Family battle brewing at Anheuser-Busch

InBev is cranking up the pressure on A-B: it's now launching a bid to sack the entire board...

Last Updated: 06 Nov 2012

InBev has so far received no encouragement whatsoever in its $46bn pursuit of rival brewer Anheuser-Busch, the maker of Budweiser – in fact last week, the US company outlined plans to go it alone. Now InBev appears to be going nuclear: it’s about to launch a bid to sack the entire A-B board, replacing it with a rival faction led by family scion Adolphus Busch IV, uncle of the current CEO. So it sounds like there’s a tasty family spat brewing...

The plans, which will be outlined to US regulators today, indicate that InBev is now willing to go hostile if that’s what it takes to get its wicked way with A-B. The US firm’s constitution apparently allows shareholders to replace all thirteen of its directors at any time, so InBev hopes to take advantage by replacing them with 13 hand-picked substitutes – including some members of the Busch family. Clearly there’s a big divide appearing here: one faction, led by Uncle Adolphus, thinks the offer is a good one; while another, led by nephew August, still considers it small beer for a company in A-B’s position.

InBev insisted that its ‘strong preference’ was still to ‘enter a constructive dialogue’ with the board, but it’s clearly run out of patience with A-B’s attitude. Despite the $46bn offer representing a big premium for shareholders, the US company has so far refused to give InBev the time of day, immediately rejecting the offer as ‘financially inadequate’ and outlining plans to cut $1bn in costs as a bid defence. It’s even got politicians lining up to denounce the deal, horrified by the prospect of selling an iconic US brand to those nasty cheese-eating European types (albeit InBev’s technically half-Brazilian).

InBev clearly hopes that this latest bit of arm-twisting will gather enough shareholder support to force A-B to the negotiating table. It claims the tie-up will create one of the world’s top five consumer companies, strengthening their competitive position and generating savings of about $1bn. And it’s so keen to make the deal happen that it’s willing to explore every possible avenue – even if that means setting family members against each other.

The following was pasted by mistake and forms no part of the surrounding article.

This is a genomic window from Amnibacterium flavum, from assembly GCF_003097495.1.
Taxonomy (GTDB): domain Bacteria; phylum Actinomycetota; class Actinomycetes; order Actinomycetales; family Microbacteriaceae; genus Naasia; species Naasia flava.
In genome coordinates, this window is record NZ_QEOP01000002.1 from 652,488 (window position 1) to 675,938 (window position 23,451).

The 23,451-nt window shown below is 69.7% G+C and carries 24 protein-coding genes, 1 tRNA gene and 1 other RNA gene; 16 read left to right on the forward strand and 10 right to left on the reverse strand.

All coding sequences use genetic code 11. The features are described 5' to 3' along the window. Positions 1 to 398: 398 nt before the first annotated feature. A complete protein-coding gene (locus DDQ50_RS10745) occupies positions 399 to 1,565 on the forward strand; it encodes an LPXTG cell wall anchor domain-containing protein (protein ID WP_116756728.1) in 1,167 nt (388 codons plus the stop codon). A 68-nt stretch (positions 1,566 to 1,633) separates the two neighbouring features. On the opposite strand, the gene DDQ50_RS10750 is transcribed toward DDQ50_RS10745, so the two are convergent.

So we’re guessing the atmosphere may have been a bit strained around the Busch family dining table at this weekend’s Fourth of July celebrations...

In today's bulletin:
MT celebrates young women in business
Family battle brewing at Anheuser-Busch
Rose facing thorny reception at M&S AGM
Editor's blog: Graceful collapse of a colossus
Tax: is simple better than stable?

Find this article useful?

Get more great articles like this in your inbox every lunchtime

The questions to ask when everything is unknown

Systemic intelligence is an indispensable skill for business leaders.

How to stop your culture going back to normal after COVID

In this video, Capita's Melanie Christopher and Greene King non-exec board director Lynne Weedall discuss...

This isn't just a health crisis, it's an equality crisis

Inspiring Women in Business winners: In the “new normal”, we must make sure that female...

How to build an anti-racist business

You don't need a long history of championing equality to make a difference.

What are Simon Roberts’ big 3 challenges at Sainsbury’s?

The grocer's new CEO has taken the reins at a critical time.

Should CEOs get political?

The protests that have erupted over George Floyd’s murder have prompted a corporate chorus of...